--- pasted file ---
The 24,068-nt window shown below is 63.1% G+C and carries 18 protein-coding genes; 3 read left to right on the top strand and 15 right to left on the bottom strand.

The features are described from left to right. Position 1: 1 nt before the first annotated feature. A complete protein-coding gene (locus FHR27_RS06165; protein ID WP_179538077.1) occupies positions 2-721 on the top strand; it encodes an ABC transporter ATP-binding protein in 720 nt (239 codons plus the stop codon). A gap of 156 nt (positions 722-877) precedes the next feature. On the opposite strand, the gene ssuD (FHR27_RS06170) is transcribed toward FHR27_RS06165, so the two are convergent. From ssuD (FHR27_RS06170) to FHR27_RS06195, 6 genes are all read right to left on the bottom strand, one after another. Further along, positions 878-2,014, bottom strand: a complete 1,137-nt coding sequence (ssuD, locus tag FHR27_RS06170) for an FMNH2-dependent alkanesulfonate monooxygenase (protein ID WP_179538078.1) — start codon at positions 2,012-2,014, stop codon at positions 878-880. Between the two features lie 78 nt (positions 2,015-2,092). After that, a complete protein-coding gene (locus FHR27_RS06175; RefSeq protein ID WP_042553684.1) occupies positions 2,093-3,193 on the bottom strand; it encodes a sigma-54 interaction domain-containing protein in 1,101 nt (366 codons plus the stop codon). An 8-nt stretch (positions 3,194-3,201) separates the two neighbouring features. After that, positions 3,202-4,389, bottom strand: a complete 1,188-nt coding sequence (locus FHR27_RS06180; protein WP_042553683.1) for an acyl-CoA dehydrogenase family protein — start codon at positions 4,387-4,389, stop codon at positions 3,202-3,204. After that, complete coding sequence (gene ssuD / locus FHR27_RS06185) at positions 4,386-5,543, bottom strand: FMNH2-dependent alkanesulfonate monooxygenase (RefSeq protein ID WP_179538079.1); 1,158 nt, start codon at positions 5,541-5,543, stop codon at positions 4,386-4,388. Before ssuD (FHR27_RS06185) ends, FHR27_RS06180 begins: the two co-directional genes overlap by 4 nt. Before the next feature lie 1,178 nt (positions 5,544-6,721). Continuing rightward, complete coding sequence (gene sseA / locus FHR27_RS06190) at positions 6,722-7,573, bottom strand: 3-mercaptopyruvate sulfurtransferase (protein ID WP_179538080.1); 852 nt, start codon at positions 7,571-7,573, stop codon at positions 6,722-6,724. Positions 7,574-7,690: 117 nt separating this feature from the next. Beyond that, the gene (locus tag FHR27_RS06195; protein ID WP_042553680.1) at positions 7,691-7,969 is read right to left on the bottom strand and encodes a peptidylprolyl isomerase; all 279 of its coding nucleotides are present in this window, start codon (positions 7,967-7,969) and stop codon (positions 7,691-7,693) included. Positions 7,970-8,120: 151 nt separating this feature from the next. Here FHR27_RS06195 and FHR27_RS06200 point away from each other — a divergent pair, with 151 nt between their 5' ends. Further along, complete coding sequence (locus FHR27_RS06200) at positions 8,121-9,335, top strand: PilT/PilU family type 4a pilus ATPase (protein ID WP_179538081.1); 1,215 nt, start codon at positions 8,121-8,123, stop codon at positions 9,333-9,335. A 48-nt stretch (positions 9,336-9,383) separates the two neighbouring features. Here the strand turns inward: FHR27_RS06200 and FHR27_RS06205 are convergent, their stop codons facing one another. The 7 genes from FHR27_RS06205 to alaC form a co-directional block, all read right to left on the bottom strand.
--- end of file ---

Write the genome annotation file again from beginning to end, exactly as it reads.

The 24,068-nt window shown below is 63.1% G+C and carries 18 protein-coding genes; 3 read left to right on the top strand and 15 right to left on the bottom strand.

The features are described from left to right. Position 1: 1 nt before the first annotated feature. A complete protein-coding gene (locus FHR27_RS06165; protein ID WP_179538077.1) occupies positions 2-721 on the top strand; it encodes an ABC transporter ATP-binding protein in 720 nt (239 codons plus the stop codon). A gap of 156 nt (positions 722-877) precedes the next feature. On the opposite strand, the gene ssuD (FHR27_RS06170) is transcribed toward FHR27_RS06165, so the two are convergent. From ssuD (FHR27_RS06170) to FHR27_RS06195, 6 genes are all read right to left on the bottom strand, one after another. Further along, positions 878-2,014, bottom strand: a complete 1,137-nt coding sequence (ssuD, locus tag FHR27_RS06170) for an FMNH2-dependent alkanesulfonate monooxygenase (protein ID WP_179538078.1) — start codon at positions 2,012-2,014, stop codon at positions 878-880. Between the two features lie 78 nt (positions 2,015-2,092). After that, a complete protein-coding gene (locus FHR27_RS06175; RefSeq protein ID WP_042553684.1) occupies positions 2,093-3,193 on the bottom strand; it encodes a sigma-54 interaction domain-containing protein in 1,101 nt (366 codons plus the stop codon). An 8-nt stretch (positions 3,194-3,201) separates the two neighbouring features. After that, positions 3,202-4,389, bottom strand: a complete 1,188-nt coding sequence (locus FHR27_RS06180; protein WP_042553683.1) for an acyl-CoA dehydrogenase family protein — start codon at positions 4,387-4,389, stop codon at positions 3,202-3,204. After that, complete coding sequence (gene ssuD / locus FHR27_RS06185) at positions 4,386-5,543, bottom strand: FMNH2-dependent alkanesulfonate monooxygenase (RefSeq protein ID WP_179538079.1); 1,158 nt, start codon at positions 5,541-5,543, stop codon at positions 4,386-4,388. Before ssuD (FHR27_RS06185) ends, FHR27_RS06180 begins: the two co-directional genes overlap by 4 nt. Before the next feature lie 1,178 nt (positions 5,544-6,721). Continuing rightward, complete coding sequence (gene sseA / locus FHR27_RS06190) at positions 6,722-7,573, bottom strand: 3-mercaptopyruvate sulfurtransferase (protein ID WP_179538080.1); 852 nt, start codon at positions 7,571-7,573, stop codon at positions 6,722-6,724. Positions 7,574-7,690: 117 nt separating this feature from the next. Beyond that, the gene (locus tag FHR27_RS06195; protein ID WP_042553680.1) at positions 7,691-7,969 is read right to left on the bottom strand and encodes a peptidylprolyl isomerase; all 279 of its coding nucleotides are present in this window, start codon (positions 7,967-7,969) and stop codon (positions 7,691-7,693) included. Positions 7,970-8,120: 151 nt separating this feature from the next. Here FHR27_RS06195 and FHR27_RS06200 point away from each other — a divergent pair, with 151 nt between their 5' ends. Further along, complete coding sequence (locus FHR27_RS06200) at positions 8,121-9,335, top strand: PilT/PilU family type 4a pilus ATPase (protein ID WP_179538081.1); 1,215 nt, start codon at positions 8,121-8,123, stop codon at positions 9,333-9,335. A 48-nt stretch (positions 9,336-9,383) separates the two neighbouring features. Here the strand turns inward: FHR27_RS06200 and FHR27_RS06205 are convergent, their stop codons facing one another. The 7 genes from FHR27_RS06205 to alaC form a co-directional block, all read right to left on the bottom strand.